Some of the company had real wit, and could use gentilhomme under the Grand Henri Quatre, both it both politely and to advantage; others were cox at Courtrai and Yvry, and, ventre saint gris! we had combs, and were laughed at without discovering it; neither pot nor marmite, but did always charge in and, again, others were originals, who seemed to our shirt." have no objection that the company should be amused “Which refutes another base scandal," said Lord with their folly instead of their wit. And almost all Dalgarno, laughing, "alleging that linen was scarce the rest who played any prominent part in the con- among the French gentlemen-at-arms." versation, had either the real tone of good society “Gentlemen out at arms and elbows both, you which belonged to the period, or the jargon which mean, my lord,” said the captain, from the bottom often passes current for it.
of the table. Craving your lordship's pardon, I do In short, the company and conversation was so know something of these same gens-d'armes." agreeable, that Nigel's rigour was softened by it, "We will spare your knowledge at present, captain, even towards the master of ceremonies, and he and save your modesty at the same time the trouble listened with patience to various details which the of telling us how that knowledge was acquired,' Chevalier de Beaujeu, seeing, as he said, that Milor's answered Lord Dalgarno, rather contemptuously. taste lay for the "curieux and l'utile," 'chose to ad- “I need not speak of'it, my lord,” said the man dress to him in particular, on the subject of cookery. of war; "the world knows it-all, perhaps, but the To gratify, at the same time, the taste for antiquity, men of mohair--the poor sneaking citizens of Lonwhich he somehow supposed that his new guest pos- don, who would see a man of valour cat his very sessed, he launched out in commendation of the hilts for hunger, ere they would draw a farthing great artists of former days, particularly one whom from their long purses to relieve them. O, if a band he had known in his youth, “Maitre de Cuisine to of the honest fellows I have seen were once to come the Maréchal Strozzi-irès bon gentil homme pour- near that cuckoo's nest of theirs!" tant;" who had maintained his master's table with "A cuckoo's nest !-and that said of the city of twelve covers every day during the long and severe London !" said a gallant who sat on the opposite plockade of le petit Leyth, although he had nothing side of the table, and who, wearing a splendid and þetter to place on it than the quarter of a carrion- fashionable dress, seemed yet scarce at home in ithorse now and then, and the grass and weeds that “I will not brook to hear that repeated.”+ grew on the ramparts. "Despardieux c'étoit un + The quarrel in this chapter between the pretended captain homme superbe! With one thistle-head, and a nettle and the citizen of London, is taken from a burlesque poem or two, he could make a soupe for twenty, guests- Wood street, so called. It is a piece of low bumour, which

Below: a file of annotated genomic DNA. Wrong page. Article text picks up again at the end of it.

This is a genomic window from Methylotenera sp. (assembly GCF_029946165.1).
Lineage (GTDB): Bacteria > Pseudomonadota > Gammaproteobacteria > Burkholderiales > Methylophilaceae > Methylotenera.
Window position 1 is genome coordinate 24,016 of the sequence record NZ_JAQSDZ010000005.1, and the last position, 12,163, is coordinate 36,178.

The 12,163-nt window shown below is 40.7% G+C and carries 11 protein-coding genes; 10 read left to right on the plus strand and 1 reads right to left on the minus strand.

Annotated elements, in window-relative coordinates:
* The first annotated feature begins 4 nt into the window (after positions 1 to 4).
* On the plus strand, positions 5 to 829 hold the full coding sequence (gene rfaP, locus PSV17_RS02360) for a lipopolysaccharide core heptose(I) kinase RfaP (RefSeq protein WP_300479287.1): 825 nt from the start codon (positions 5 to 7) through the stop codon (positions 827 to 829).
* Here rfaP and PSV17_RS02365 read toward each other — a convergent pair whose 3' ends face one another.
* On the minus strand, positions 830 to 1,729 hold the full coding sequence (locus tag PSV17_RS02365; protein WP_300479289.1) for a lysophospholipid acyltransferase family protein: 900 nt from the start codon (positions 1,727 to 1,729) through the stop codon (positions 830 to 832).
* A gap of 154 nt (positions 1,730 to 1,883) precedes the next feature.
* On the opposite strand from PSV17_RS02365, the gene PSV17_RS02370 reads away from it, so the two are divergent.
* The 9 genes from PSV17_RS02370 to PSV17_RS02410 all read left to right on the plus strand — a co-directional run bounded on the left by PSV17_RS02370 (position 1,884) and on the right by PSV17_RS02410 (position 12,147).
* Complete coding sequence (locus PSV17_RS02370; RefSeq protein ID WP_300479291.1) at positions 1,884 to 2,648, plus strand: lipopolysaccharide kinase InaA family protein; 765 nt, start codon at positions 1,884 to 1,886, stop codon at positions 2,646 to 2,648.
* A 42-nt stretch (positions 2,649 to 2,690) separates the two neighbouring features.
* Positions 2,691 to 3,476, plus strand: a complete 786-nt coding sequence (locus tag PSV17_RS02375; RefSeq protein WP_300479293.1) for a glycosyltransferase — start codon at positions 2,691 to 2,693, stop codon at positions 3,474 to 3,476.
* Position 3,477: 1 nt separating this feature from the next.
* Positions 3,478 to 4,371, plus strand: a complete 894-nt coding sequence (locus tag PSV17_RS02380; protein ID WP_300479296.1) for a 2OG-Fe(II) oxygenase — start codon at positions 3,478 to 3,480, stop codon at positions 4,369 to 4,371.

liad an haunch of a little puppy-dog made a roti des plus at the time very considerable vogue. The prisoners, it sceins, excellens; but his coup de maitre was when the ren- had fallen into
a dispute amongst themselves which calling dition-what you call the surrender, took place and was of most ropute," and a lawyer put in his claim to be mos appened ; and then, dieu me damme, he made out of highly considered. The man of war repelled his pretence with
much arrogance. the hind quarter of one salted horse, forty-five cou
"* Wer't not for us, thou swad,' quoth he verts; that the English and Scottish officers and
'Where wouldst thou say to get a fee ? nobility, who had the honour to dine with Mon. But to defend such things as thee seigneur upon the rendition, could not tell what the
Tis pity ;
For such as you esteem us least, devil any one of them were made upon at all."
Who ever have been ready prest * The exertion of French ingenuity mentioned in the text is
To guard you and your cuckoo's nest, noticed by some authorities of the period; the siege of Leith
The City.'” was also distinguished by the protracted obstinacy of the be
The offence is no sooner given than it is caught up by a galsieged, in which was displayed all that the age possessed of de lant citizen, a goldsmith, named Ellis. sensive war, so that Bran torne records that those who witnessed
"Of London city I am free, this siege, had, from that very circumstance, a degree of conse
And there I first my wife did sce, G'ience yielded to their persons and opinions. He tells a story of
And from that very cause,' said he, Strozzi himself, from which it appears that his jests lay a good deal in the line of the cuisine. He caused a mule to be stolen
And he that calls it cuckoo's nest, from one Brusquet, on whom he wished to play a trick, and
Except he say he speaks in jest, served up the flesh of that unclean animal so well disguised,
He is a villain and a beast, that it passed with Brusquet for venison.
l'll prove it!
I love it.